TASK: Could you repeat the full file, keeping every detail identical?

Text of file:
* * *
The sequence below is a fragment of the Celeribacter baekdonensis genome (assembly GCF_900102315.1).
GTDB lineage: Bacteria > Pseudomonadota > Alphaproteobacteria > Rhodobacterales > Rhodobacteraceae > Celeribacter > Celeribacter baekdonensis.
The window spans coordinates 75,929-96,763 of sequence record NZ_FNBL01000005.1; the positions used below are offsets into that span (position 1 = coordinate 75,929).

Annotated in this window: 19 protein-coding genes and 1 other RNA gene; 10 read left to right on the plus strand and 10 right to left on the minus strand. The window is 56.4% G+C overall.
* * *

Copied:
The sequence below is a fragment of the Celeribacter baekdonensis genome (assembly GCF_900102315.1).
GTDB lineage: Bacteria > Pseudomonadota > Alphaproteobacteria > Rhodobacterales > Rhodobacteraceae > Celeribacter > Celeribacter baekdonensis.
The window spans coordinates 75,929-96,763 of sequence record NZ_FNBL01000005.1; the positions used below are offsets into that span (position 1 = coordinate 75,929).

Annotated in this window: 19 protein-coding genes and 1 other RNA gene; 10 read left to right on the plus strand and 10 right to left on the minus strand. The window is 56.4% G+C overall.